Smart apps, web based platforms, AI diagnosis support, telemedicine and more other digital tools are part of the therapeutic arsenal available nowadays to doctors to interact and serve much more patients. Digital health has drastically transformed how doctors practice medicine nowadays!

You’re feeling a little under the weather for the past two days. Popping an aspirin isn’t helping, so you decide to seek medical advice. You turn to your phone and search for a GP in your area. You connect with one, over video chat. The GP looks at your medical history online and suggests a treatment plan. He shares your prescription with your nearest pharmacy, who delivers the medicines to your doorstep. Your phone keeps tabs on your medicine intake and sends your progress report to the doctor. In just a few days, you’re back on your feet and on your way.

This scenario isn’t some scene out of the future. This is innovation happening right now, in the healthcare space. This is what happens when the 2Ds of healthcare – Digital + Doctor – come together to improve patient compliance.

The rise of the Digital Doctor:

Given the sophistication of 21st-century technology, how could our health care system be changed to better cope with the population it serves?

An efficient healthcare system of the future should empower medical practitioners and patients. It should be able to detect early warning signs that may indicate illness or behaviour that is likely to lead to poor health. For example, reduced physical activity, missed medication or appointments, social isolation, trips and falls at home. Systems could be designed to contact and alert clinicians or carers without further human intervention.

While a meeting with a GP for most people these days is fleeting and lasts only a few minutes, even that short time could be more meaningful. Armed with data gathered from sensors in your home, your wearable devices and mobile phone, the doctor could, with the push of a button, run advanced data analytics designed to make sense of this information about lifestyle, physical activities, social habits, adherence to medication regimes or sleep patterns and their health implications. The decisions they make would then be based on far more data than would otherwise be available – all within the limited time available for consultation. More informed decisions that involve the patient could lead to a better outcome for all.

Patient Engagement

In simple terms, patient engagement consists of a two-way interaction between clinicians and patients to improve health. In a broader context, patient engagement is a collaborative process in which patients are given the knowledge, skills, and resources to become active participants in their own health care management. This includes improved access to health information, shared decision-making, and greater connectivity with care teams. We can facilitate engagement by integrating technology into our interactions with patients. Many hospitals have already established patient portals allowing people to access their medical records, refill prescriptions, make appointments, and send messages to their doctor. This is an excellent start; however, portals themselves do not create deep engagement or encourage behavioral change. Currently, most patient engagement tools are implemented without understanding how or why patients should engage with them. Greater attention needs to be given to the user experience and interface of these technologies, striving to keep these devices relevant, simple, and seamlessly woven into patients’ daily lives. Interoperability between vendors will also be required to make real advances.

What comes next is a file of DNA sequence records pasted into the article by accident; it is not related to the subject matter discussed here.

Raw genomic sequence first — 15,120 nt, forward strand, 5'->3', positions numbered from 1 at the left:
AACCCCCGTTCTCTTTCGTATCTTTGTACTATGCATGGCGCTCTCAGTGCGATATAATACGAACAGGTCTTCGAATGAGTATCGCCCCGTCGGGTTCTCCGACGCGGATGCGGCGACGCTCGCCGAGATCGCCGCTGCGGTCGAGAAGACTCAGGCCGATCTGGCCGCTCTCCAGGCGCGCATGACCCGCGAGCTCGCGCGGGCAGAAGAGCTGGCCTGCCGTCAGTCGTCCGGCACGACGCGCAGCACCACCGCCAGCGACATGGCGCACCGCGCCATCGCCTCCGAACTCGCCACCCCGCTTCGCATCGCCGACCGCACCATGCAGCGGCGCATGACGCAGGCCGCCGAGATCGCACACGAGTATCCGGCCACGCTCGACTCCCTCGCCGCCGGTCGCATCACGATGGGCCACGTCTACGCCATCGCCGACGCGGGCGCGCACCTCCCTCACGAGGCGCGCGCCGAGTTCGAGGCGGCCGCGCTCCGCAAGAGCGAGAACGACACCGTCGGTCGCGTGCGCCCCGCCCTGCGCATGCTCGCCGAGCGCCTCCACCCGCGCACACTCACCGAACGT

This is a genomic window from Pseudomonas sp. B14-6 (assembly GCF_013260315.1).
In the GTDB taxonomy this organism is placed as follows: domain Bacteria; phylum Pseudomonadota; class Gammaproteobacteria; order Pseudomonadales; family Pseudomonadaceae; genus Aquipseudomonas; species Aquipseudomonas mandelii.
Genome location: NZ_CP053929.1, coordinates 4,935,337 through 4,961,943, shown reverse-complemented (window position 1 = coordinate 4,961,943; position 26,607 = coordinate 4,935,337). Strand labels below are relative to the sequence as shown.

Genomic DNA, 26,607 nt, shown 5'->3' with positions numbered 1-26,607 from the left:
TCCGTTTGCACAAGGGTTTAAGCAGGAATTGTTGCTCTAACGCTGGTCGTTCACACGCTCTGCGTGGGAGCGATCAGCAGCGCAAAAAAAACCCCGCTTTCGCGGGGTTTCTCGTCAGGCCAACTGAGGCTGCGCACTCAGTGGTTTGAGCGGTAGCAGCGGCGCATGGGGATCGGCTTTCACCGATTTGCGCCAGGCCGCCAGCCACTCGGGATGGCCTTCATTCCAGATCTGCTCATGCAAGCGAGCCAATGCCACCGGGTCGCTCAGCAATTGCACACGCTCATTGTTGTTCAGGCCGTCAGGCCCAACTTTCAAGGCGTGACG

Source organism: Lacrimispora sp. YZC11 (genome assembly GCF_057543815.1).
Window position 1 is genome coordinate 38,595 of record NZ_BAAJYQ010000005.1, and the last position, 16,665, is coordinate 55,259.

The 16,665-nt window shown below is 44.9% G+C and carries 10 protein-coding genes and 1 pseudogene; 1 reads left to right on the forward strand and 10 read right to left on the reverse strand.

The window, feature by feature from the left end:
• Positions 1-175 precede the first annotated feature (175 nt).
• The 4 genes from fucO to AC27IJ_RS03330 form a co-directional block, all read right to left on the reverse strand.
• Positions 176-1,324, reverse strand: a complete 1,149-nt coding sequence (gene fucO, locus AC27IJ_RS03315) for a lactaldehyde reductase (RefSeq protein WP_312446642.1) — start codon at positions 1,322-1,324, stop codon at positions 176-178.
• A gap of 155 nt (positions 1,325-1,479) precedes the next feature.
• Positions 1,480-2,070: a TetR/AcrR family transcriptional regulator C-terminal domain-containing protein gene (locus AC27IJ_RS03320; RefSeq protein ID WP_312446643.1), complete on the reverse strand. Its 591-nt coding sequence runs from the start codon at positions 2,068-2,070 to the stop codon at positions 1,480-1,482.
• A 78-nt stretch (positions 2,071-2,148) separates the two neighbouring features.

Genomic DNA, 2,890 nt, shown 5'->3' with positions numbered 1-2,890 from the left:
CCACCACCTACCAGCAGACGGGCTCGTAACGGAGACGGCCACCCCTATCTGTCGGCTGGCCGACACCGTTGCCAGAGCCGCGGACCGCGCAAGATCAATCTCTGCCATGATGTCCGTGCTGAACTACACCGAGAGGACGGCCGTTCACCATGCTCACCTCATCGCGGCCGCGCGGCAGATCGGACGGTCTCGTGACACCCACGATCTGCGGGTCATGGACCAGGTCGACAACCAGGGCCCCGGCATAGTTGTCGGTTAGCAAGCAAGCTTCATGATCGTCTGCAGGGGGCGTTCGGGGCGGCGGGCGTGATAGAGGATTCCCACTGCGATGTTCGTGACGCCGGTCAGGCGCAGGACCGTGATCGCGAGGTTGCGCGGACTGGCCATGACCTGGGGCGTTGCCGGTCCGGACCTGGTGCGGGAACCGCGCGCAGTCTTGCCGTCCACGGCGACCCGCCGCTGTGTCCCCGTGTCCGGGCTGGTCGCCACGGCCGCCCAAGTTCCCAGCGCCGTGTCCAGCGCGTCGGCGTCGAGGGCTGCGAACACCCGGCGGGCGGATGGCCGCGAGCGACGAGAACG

Opportunities exist to apply engagement technology in a more comprehensive and meaningful way. For example, wearables, home monitoring devices, and mobile health technology could support patients in goal setting and provide actionable patient-generated data to improve outcomes. If implemented well, 24/7 online care and sophisticated data analytics could greatly improve timely access to health services and influence healthy lifestyle choices. A growing number of patients express willingness to connect with their doctors digitally.

In the future we may see a reversal where medical records and patient portals are supplanted by robust patient engagement platforms, equipped with collaborative medical documents maintained by the patient who grants access to their health care professionals as needed.

Embracing patient empowerment, along with health technologies that support self-care, will ultimately improve our ability to interact with our patients and enhance the quality of care.

 

Please comment below on how do you see the future of healthcare with new digital tools available…

 


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